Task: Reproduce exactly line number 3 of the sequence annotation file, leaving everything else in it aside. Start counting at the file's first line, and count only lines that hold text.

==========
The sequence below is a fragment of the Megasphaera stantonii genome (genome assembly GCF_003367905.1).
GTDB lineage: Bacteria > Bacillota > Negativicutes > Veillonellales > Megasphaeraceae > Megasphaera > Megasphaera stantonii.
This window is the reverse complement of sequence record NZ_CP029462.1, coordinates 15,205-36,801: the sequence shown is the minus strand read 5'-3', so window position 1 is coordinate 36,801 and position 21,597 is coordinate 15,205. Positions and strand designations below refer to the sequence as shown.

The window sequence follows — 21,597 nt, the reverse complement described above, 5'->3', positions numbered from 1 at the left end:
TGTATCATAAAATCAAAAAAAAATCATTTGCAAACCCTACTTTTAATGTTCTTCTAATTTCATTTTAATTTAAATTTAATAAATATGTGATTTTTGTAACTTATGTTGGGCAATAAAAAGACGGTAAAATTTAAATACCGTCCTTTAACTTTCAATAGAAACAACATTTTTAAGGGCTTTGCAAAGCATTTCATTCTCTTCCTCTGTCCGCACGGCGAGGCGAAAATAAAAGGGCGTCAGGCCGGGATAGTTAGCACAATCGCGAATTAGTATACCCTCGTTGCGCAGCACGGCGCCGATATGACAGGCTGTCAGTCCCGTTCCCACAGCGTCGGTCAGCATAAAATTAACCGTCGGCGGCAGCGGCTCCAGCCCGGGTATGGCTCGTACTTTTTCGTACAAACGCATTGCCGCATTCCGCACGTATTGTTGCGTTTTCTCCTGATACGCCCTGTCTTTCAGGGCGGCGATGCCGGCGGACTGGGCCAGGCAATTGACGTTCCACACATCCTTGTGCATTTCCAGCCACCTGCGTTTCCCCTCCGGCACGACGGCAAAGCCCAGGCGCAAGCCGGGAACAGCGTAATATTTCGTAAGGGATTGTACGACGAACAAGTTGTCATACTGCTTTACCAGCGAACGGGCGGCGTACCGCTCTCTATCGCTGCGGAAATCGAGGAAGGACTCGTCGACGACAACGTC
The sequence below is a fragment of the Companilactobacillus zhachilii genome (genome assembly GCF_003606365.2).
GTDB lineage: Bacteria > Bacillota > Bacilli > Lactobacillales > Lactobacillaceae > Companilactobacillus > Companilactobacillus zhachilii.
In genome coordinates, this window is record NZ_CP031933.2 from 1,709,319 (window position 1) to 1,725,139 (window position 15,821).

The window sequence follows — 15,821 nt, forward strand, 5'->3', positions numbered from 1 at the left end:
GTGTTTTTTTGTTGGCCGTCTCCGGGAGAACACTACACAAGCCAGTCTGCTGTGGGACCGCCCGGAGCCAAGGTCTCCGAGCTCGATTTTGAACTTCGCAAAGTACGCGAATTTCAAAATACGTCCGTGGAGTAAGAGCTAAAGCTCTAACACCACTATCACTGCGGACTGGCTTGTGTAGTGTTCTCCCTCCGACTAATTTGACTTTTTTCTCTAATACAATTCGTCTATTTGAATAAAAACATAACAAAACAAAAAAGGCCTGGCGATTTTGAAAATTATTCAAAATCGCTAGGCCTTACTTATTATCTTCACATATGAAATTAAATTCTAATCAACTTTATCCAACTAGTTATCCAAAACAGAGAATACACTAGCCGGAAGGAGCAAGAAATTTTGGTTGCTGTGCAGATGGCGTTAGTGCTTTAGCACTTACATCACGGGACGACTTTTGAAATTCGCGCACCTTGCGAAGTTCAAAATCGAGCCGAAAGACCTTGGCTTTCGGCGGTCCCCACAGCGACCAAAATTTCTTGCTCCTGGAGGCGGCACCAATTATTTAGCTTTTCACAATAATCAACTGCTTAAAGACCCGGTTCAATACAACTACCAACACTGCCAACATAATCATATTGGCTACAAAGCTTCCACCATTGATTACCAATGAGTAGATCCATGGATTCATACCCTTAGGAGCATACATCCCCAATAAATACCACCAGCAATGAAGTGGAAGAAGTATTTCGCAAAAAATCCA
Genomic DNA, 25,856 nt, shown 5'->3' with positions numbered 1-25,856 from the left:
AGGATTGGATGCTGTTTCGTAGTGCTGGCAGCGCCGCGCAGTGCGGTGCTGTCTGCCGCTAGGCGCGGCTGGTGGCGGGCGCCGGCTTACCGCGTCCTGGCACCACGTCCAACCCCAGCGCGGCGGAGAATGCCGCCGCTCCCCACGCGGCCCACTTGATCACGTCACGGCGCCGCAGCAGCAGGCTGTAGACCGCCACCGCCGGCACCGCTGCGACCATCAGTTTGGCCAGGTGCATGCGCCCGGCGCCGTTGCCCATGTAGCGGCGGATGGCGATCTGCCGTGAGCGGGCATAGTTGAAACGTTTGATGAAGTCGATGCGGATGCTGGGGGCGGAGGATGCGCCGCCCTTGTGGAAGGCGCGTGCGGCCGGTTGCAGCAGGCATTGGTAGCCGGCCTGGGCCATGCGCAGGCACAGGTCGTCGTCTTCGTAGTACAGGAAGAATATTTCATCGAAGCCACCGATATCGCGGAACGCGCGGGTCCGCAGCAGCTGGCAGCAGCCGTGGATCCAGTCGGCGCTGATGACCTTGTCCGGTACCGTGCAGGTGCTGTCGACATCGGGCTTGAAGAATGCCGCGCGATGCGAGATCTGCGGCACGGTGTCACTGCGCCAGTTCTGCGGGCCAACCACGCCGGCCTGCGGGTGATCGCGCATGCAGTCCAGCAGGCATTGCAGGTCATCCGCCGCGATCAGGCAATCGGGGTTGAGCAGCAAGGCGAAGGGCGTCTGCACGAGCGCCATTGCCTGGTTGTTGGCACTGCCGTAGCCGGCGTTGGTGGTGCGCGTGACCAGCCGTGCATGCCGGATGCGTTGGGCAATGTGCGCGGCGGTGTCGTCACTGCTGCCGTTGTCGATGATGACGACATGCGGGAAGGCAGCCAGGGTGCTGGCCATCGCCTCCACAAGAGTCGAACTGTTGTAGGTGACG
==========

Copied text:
This window is the reverse complement of sequence record NZ_CP029462.1, coordinates 15,205-36,801: the sequence shown is the minus strand read 5'-3', so window position 1 is coordinate 36,801 and position 21,597 is coordinate 15,205. Positions and strand designations below refer to the sequence as shown.